I hope I have inspired you and maybe introduced you to a designer you hadn't discovered yet! Who is your favorite designer?

Friday, May 7, 2010

Finished: Creature Comforts Cardi and 198 Yards of Heaven

The Creature Comforts Cardi by Madeleinetosh was SO nice to knit. I enjoyed the oak leaf motif, and the stockinette sides helped things really fly was only three weeks from start to finish! I think that is my quickest sweater to date. I have hardly taken it off since I finished.

This was knit with just over 4 skeins of Cascade 220, in Alki Beach (a discontinued beigey-gray)...the 5th skein was only needed for a few rounds of ribbing on one of the cuffs. I didn't make many modifications to the pattern: the cuffs are 1" longer than the pattern calls for, but other than that, it's just as written.

Though I LOVE it now, there was an "Oh, bummer" moment right after I seamed it up and tried it on for the first time...I really didn't love how it fit me at that point. The bottom edge was not quite wide enough to hug my rear end without bunching up in the front--I'll confess I got a little lump in my throat, worried that it wasn't going to look as awesome as I had envisioned. I fiddled with it a little, and found that if I stretched it out on the bottom, there, it would hang just right! So I pulled out the steam iron and blocked the bottom out about 2 extra inches on each side of the cable panel, and when it was dry the next morning I was much happier with the fit. Making the next size up wouldn't really have solved this problem, because the top fit perfectly and I wouldn't have wanted extra width there. This photo shows where I stretched out the bottom edge to make it fit around the hips.

My other finished project is the 198 Yards of Heaven shawlette, a free pattern by Christy Verity that I found on Ravelry. I am trying to decide if I am a shawl person or not--I see so many beautiful shawls on blogs and on Ravelry, but I wasn't sure if I could pull one off. So, I decided to try knitting a small one, in worsted weight yarn, so the time committment wasn't too great if I didn't really wear it (this was cast-on to finished blocking in three days flat!). If I end up wearing this one a lot, I am going to try my hand at a larger, laceweight shawl!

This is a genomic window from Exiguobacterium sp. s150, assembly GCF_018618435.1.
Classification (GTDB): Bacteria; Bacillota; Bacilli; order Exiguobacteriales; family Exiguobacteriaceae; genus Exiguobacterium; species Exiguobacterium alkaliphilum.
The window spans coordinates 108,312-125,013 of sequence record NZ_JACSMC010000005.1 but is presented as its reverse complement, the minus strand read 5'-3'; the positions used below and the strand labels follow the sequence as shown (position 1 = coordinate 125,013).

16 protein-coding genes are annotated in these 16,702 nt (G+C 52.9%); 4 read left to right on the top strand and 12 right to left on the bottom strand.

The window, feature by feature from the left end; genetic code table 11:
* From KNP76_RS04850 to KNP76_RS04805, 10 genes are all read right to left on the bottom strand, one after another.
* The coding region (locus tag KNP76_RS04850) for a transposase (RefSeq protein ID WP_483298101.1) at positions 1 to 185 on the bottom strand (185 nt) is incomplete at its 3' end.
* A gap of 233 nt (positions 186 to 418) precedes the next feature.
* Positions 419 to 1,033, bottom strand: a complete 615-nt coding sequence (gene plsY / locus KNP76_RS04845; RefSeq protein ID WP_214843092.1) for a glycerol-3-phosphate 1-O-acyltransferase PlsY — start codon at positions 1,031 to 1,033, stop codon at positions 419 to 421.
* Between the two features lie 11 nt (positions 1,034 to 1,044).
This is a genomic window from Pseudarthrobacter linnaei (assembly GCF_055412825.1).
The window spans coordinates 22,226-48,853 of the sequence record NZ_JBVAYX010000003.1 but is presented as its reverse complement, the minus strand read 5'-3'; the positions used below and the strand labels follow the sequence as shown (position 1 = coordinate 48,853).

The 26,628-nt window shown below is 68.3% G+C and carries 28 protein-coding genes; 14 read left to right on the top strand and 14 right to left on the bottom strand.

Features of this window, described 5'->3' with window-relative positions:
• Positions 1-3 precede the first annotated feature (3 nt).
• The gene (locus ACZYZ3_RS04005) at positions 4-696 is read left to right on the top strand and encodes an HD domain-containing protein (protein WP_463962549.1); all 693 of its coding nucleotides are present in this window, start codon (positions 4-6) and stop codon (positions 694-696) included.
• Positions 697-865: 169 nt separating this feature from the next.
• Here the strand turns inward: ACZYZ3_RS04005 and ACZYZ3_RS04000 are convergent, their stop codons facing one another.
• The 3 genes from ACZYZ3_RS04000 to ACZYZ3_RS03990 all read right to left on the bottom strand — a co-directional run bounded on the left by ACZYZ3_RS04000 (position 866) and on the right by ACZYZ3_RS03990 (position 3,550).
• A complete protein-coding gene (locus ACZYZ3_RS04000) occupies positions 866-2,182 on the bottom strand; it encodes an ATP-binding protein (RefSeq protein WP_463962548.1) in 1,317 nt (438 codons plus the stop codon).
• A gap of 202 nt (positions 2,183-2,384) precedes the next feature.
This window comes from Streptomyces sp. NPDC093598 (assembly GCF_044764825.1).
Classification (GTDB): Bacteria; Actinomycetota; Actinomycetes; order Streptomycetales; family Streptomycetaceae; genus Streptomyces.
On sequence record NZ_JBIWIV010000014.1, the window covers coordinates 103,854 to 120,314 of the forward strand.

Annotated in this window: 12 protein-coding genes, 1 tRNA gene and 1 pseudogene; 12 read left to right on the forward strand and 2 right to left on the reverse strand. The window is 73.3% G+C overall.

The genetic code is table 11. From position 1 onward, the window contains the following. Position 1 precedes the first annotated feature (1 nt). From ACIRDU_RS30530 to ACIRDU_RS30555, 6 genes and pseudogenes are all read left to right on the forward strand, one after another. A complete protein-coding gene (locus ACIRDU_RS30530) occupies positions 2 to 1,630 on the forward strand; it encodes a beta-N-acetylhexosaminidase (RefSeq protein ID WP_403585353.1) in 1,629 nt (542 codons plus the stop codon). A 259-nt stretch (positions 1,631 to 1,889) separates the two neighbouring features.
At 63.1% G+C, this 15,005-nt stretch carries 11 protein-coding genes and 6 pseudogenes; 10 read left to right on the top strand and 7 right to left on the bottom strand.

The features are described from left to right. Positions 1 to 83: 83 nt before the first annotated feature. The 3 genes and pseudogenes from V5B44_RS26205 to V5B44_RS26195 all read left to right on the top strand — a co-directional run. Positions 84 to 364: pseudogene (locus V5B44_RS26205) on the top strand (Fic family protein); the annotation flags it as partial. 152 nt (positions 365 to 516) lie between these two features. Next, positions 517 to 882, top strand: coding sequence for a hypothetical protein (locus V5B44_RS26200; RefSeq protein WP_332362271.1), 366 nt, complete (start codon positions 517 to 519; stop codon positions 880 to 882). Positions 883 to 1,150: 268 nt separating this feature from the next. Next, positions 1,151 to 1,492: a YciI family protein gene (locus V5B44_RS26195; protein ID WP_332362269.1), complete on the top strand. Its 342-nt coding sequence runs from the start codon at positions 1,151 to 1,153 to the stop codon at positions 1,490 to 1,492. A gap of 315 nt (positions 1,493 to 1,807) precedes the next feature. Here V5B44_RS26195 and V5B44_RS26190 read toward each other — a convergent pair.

Also, after my last post about hating varigated yarn I decided I should give the last couple of skeins I bought a while back one more chance to win me over. This is 3-ply worsted weight, hand-dyed yarn from pretty good sub for Malabrigo, as I understand it. It's Uruguay merino which comes in several weights as a singles yarn, and as a 3-ply worsted. It is the softest yarn I have ever worked with, and it has the nicest sheen to it! If you haven't tried it, I would really recommend it; I have used it a lot. My favorites are their semi-solid colors. So beautiful!

This colorway is called Verdes II, and guess what? I like it! The colors do not distract from the lace work too much, and it didn't pool much at all. I modified the pattern just a little to use up just about every inch of one skein, 218 yards: I added an extra 1/2 repeat of the lace pattern (so, 3 total) and skipped two rows of the border pattern.

Now I will just have to see if I like wearing shawls! I decided this particular one is my little tribute to the TV show LOST. My husband and I have been working our way through the DVD sets in the evenings while we wait for each week's new episode...the blues and greens really evoke the jungle and the ocean around the Island, and the lace pattern reminds me of tropical leaves. Maybe I will wear it on the plane to Maui this summer. ;)